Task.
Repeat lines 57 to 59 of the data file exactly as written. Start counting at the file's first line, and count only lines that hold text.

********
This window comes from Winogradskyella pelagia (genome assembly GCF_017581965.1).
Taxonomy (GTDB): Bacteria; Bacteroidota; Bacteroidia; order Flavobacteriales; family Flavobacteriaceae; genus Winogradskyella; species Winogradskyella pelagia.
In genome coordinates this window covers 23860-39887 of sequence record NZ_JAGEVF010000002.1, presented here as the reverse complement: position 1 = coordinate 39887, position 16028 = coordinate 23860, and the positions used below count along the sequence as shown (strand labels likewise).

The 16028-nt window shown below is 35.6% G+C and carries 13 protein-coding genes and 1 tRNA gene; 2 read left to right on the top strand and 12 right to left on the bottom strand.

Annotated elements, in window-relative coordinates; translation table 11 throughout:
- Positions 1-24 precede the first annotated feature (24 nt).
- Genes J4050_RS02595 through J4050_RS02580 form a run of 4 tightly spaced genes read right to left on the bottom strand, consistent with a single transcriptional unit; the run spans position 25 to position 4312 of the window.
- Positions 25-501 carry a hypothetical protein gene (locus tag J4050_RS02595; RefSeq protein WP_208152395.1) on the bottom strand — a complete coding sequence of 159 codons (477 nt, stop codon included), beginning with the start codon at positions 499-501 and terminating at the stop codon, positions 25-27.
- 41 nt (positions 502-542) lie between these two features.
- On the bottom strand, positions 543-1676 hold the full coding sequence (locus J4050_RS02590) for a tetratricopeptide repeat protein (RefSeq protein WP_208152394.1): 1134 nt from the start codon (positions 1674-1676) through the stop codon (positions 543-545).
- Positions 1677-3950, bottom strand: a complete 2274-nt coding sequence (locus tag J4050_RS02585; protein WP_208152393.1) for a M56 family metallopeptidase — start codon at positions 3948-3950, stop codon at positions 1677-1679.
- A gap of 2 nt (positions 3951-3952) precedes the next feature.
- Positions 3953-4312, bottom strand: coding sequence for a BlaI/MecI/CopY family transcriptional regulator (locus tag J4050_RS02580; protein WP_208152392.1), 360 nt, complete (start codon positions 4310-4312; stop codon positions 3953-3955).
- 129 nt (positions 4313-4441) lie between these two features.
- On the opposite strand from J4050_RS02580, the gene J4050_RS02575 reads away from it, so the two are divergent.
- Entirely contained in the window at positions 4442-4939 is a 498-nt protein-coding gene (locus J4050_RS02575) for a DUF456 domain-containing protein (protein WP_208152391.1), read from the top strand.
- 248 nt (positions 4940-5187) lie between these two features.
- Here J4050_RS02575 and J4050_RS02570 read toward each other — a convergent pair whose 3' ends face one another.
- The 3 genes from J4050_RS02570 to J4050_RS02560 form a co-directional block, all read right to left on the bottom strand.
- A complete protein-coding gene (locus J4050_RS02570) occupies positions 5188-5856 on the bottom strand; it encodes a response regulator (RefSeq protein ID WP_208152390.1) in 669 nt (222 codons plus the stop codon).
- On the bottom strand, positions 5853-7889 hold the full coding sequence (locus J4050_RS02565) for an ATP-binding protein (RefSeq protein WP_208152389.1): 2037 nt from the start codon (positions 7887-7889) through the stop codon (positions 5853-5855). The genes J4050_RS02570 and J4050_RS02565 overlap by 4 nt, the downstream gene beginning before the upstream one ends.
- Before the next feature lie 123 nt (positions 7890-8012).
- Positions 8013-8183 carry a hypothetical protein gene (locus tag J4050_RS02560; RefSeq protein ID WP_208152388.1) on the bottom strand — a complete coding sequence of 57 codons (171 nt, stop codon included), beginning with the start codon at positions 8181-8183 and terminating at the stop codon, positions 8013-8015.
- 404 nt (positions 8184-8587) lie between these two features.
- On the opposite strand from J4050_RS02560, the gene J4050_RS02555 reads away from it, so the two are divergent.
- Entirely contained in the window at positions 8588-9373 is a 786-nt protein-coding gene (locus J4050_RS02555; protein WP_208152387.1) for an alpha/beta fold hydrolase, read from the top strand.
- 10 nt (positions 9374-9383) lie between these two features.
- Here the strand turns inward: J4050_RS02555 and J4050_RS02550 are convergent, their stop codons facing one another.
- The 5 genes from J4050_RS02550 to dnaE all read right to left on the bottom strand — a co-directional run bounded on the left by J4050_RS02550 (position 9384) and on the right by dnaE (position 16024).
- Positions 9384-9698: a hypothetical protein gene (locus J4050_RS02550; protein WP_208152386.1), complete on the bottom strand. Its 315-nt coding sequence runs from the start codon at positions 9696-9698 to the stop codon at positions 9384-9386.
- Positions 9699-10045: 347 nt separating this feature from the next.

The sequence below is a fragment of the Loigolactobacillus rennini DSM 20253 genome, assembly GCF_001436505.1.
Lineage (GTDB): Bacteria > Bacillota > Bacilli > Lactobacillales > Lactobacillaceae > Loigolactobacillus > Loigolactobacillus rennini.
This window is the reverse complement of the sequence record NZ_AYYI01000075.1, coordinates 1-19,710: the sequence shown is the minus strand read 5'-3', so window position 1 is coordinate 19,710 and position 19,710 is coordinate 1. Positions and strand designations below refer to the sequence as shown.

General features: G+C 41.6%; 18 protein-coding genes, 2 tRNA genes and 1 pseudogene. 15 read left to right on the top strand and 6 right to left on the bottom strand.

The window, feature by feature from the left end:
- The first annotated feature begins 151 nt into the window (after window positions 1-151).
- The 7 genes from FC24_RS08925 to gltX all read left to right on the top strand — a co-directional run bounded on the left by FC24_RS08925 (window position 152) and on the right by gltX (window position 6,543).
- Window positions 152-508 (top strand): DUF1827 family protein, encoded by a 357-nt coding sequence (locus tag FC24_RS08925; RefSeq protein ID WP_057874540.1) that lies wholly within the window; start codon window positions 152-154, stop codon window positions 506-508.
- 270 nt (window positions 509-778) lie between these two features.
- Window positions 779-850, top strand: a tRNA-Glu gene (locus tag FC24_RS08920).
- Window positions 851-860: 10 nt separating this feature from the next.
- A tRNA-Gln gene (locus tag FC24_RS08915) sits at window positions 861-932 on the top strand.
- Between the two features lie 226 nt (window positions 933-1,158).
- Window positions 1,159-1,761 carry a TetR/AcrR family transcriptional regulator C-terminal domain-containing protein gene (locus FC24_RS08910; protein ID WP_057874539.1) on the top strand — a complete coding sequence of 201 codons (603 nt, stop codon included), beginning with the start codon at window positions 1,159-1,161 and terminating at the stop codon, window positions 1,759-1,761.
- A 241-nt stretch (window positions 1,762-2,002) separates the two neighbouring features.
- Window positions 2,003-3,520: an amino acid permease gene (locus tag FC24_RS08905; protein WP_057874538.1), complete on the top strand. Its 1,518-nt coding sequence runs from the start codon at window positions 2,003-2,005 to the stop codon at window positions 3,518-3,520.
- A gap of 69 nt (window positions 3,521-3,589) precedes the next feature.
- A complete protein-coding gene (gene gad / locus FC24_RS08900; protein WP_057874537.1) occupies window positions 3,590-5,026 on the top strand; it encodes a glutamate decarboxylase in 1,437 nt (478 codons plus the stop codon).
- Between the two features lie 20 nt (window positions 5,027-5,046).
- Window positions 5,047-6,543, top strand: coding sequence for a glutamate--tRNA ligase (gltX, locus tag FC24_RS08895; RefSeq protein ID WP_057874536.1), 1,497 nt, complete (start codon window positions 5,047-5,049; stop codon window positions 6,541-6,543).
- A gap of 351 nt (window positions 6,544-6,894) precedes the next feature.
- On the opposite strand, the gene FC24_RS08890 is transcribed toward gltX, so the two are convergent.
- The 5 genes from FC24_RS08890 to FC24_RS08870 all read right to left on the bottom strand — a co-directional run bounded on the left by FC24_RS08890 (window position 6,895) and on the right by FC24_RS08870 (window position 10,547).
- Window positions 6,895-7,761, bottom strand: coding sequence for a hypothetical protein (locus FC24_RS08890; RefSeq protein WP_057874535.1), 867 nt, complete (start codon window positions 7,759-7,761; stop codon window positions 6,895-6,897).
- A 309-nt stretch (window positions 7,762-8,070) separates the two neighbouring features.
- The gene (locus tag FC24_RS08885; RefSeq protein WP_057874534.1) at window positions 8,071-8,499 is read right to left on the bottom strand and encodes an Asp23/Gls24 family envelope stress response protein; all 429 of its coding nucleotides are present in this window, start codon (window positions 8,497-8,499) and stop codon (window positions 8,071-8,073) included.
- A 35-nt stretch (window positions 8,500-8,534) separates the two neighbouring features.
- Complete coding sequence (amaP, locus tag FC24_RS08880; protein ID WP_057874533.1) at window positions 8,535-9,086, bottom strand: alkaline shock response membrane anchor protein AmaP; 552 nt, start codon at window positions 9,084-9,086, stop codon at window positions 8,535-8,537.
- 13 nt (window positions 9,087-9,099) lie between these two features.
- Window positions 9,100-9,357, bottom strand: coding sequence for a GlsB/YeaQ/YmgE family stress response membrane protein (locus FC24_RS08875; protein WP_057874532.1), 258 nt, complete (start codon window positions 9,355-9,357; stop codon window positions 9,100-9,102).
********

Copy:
- The gene (locus tag FC24_RS08885; RefSeq protein WP_057874534.1) at window positions 8,071-8,499 is read right to left on the bottom strand and encodes an Asp23/Gls24 family envelope stress response protein; all 429 of its coding nucleotides are present in this window, start codon (window positions 8,497-8,499) and stop codon (window positions 8,071-8,073) included.
- A 35-nt stretch (window positions 8,500-8,534) separates the two neighbouring features.
- Complete coding sequence (amaP, locus tag FC24_RS08880; protein ID WP_057874533.1) at window positions 8,535-9,086, bottom strand: alkaline shock response membrane anchor protein AmaP; 552 nt, start codon at window positions 9,084-9,086, stop codon at window positions 8,535-8,537.